TRAIL OF DEFECTS
“See you tomorrow,” Kelly O’Conner called to his bouncer, as he juggled the bank bag and keys to lock up Kelly’s Lounge. The dim outside light above the door glowed through the darkness enough to show the outline of two trucks. They were parked in the dirt drive nestled between evergreen shrubs and an old shed.
The threatening rain clouds gave a slight chill to the air. It obscured any light from the heavens and blackened the night sky. Ominously quiet and lacking the rustle of wildlife, the night sent a shiver down Kelly’s spine. He shrugged it off. His day was not finished. He needed to make the bank deposit before he could head home. The peace and quiet of his warm bed enticed him. It was a busy night, and he was bone-tired.
“Do I need to be here early tomorrow?” Arnold pushed his bulk behind the steering wheel of his white Toyota pickup and held the door open, listening for a response.
“No, I’ll take care of the delivery tomorrow. Go home. Get a good night’s sleep.” Kelly waved him to leave, not wanting to impose on his employee’s free time.
Arnold nodded, closed his pickup door and drove around the building and across the gravel lot to the county road. Kelly walked around the side of the building barely able to make out the silhouette of the old planked-woodshed. He checked the door handle and made sure it was unlocked. His distributor’s deliveryman picked up the empty beer kegs and left the full ones in the morning. Stuck back off the main county road, Kelly didn’t worry about theft. The shed had little of value, just a few restaurant supplies. Antique beer signs he couldn’t part with were stored there, a couple of old wooden chairs, odds-and-ends of dishware, and two giant boxes of napkins. Nothing of value for anyone to steal.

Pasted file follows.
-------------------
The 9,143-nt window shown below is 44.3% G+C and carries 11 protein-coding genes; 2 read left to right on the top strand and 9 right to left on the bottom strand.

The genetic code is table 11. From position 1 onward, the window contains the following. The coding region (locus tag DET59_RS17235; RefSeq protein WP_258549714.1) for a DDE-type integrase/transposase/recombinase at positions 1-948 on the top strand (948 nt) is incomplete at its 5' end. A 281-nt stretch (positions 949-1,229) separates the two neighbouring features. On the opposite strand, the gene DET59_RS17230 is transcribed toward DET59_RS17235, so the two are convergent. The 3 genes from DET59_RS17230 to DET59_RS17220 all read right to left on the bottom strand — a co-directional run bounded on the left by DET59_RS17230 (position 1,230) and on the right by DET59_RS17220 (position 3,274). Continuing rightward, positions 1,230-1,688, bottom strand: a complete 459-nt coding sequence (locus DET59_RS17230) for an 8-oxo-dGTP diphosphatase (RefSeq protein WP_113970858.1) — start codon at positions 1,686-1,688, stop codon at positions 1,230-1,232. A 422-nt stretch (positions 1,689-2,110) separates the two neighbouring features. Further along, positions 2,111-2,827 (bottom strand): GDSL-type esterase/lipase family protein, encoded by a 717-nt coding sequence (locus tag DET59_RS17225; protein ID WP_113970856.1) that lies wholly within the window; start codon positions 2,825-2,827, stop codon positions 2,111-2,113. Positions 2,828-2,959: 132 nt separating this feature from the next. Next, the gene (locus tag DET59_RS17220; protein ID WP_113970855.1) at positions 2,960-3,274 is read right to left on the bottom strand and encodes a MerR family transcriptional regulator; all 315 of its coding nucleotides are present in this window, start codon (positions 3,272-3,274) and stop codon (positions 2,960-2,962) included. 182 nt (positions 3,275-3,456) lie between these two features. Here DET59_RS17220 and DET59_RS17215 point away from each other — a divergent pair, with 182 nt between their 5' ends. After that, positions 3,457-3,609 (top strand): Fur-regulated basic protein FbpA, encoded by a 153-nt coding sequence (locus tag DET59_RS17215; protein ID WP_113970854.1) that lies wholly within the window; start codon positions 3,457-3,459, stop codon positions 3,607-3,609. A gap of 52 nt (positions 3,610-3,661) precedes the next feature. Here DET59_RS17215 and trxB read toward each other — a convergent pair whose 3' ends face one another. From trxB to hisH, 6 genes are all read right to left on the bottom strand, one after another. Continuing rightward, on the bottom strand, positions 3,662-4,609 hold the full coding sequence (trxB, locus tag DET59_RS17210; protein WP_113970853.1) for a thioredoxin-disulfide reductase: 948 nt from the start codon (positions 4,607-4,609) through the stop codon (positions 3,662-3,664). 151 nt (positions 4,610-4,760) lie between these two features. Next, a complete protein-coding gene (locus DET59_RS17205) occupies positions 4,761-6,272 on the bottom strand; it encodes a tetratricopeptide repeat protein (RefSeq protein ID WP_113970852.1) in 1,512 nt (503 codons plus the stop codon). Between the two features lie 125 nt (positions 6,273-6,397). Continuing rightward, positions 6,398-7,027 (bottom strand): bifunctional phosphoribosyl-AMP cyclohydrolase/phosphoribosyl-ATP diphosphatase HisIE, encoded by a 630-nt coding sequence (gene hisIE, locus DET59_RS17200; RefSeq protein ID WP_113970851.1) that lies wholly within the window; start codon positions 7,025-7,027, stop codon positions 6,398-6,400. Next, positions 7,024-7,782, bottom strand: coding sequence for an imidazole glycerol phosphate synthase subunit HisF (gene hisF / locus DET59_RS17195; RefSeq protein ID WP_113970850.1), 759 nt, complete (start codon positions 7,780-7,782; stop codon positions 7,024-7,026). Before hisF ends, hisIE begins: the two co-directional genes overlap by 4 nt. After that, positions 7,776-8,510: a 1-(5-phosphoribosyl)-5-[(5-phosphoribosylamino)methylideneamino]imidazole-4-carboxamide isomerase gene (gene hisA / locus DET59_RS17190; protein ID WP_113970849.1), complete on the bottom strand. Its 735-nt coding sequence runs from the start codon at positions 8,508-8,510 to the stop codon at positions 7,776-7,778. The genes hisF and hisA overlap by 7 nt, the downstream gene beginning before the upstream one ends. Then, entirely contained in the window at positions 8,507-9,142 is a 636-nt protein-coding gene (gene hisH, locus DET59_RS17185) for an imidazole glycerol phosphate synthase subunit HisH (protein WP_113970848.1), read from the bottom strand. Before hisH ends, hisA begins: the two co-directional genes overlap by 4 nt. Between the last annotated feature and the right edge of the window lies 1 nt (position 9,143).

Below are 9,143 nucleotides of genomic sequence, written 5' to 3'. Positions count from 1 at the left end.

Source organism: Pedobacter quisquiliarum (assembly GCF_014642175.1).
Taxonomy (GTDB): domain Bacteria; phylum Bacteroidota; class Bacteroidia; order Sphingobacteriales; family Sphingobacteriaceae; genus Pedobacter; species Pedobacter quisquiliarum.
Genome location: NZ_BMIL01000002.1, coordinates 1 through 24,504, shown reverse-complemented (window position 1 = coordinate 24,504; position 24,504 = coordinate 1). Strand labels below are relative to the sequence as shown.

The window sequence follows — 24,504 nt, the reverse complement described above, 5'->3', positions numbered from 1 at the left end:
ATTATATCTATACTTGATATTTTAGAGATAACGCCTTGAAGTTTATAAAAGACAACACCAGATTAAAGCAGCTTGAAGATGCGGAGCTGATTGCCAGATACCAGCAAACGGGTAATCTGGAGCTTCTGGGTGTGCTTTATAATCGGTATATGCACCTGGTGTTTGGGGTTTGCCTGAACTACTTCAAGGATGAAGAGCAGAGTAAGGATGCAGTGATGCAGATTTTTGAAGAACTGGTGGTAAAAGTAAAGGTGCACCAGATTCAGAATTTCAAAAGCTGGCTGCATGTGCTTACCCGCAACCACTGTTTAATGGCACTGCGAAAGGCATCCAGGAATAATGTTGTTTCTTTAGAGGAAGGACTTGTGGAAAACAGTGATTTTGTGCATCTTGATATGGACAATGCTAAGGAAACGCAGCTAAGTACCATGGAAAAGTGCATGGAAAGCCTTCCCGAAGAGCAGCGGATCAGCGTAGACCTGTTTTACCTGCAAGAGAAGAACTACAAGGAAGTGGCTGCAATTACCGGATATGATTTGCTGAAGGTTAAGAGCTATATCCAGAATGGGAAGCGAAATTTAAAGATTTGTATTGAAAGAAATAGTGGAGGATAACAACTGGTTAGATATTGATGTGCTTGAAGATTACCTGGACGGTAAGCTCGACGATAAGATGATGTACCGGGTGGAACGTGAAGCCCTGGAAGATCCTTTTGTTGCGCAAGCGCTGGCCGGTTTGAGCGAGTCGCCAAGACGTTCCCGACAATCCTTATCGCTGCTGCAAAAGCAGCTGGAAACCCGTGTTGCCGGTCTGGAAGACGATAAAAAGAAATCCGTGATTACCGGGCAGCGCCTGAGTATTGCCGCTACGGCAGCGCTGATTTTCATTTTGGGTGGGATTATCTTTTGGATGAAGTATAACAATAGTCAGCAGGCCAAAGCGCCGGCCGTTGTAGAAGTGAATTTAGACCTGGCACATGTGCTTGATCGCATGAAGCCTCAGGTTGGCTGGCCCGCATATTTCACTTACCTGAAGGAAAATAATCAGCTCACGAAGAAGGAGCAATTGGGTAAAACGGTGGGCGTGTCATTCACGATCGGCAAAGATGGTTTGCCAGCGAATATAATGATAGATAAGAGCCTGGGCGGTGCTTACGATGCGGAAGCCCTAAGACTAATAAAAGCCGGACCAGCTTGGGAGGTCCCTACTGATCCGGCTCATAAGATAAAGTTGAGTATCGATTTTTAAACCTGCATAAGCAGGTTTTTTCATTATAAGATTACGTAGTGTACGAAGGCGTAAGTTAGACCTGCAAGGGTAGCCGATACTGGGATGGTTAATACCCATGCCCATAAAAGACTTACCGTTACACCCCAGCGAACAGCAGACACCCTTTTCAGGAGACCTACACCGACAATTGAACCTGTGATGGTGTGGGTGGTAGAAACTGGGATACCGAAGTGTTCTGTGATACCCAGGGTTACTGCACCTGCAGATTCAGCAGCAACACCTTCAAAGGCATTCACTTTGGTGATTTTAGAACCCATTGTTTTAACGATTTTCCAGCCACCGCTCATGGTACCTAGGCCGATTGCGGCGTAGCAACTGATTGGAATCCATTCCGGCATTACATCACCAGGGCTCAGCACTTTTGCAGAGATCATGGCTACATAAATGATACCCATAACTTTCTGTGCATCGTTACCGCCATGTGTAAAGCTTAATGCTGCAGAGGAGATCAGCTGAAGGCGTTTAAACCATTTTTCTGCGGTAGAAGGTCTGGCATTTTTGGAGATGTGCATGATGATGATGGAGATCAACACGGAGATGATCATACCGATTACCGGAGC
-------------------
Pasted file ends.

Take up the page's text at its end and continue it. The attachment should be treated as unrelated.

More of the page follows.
Kelly was walking to his truck when he sensed someone behind him. It was not much, a flicker of movement and a tiny jolt of adrenaline. He started to turn around but felt the barrel of a gun pressed in the middle of his back. Kelly froze. A gloved hand came around reaching for the bank bag containing the bar’s cash receipts. Quickly, his head buzzed with thoughts. He had been busy, and he had not made it to the bank as planned. This would cover his next mortgage payment. Kelly instinctively tightened his grip on the bag.
“Gim’ me,” a low voice behind him growled, bumping the gun into his back.
Kelly hesitated, uncertain what to do when a bullet pierced the shed door. He released the bag. A hand pushed him against the shed. He caught himself before he fell. A sweatshirt-clad arm reached around him to open the door. Kelly turned his head in time to glimpse the sleeve of a dark hoodie and gun before he felt a thud. Pain echoed through his head. He fell into the shed. The door slammed shut behind him.